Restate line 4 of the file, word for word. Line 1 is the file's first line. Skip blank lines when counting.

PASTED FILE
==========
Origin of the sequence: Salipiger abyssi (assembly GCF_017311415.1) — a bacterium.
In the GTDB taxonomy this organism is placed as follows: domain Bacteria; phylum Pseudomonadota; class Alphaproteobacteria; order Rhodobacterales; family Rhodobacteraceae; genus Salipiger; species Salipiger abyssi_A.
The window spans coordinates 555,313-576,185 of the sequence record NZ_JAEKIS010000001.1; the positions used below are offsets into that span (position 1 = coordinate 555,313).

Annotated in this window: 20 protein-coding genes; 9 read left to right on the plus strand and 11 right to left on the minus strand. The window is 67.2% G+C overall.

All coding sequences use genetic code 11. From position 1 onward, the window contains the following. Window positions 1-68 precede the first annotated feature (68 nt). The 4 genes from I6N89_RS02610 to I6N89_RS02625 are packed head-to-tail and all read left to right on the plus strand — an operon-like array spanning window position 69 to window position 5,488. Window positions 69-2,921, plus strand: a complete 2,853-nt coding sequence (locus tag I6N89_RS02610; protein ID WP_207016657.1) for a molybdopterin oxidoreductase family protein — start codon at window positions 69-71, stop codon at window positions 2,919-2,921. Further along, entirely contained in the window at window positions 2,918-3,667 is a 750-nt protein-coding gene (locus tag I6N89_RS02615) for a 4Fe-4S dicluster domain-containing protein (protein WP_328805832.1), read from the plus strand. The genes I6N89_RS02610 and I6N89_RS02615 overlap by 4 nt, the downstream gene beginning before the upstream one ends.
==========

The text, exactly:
Annotated in this window: 20 protein-coding genes; 9 read left to right on the plus strand and 11 right to left on the minus strand. The window is 67.2% G+C overall.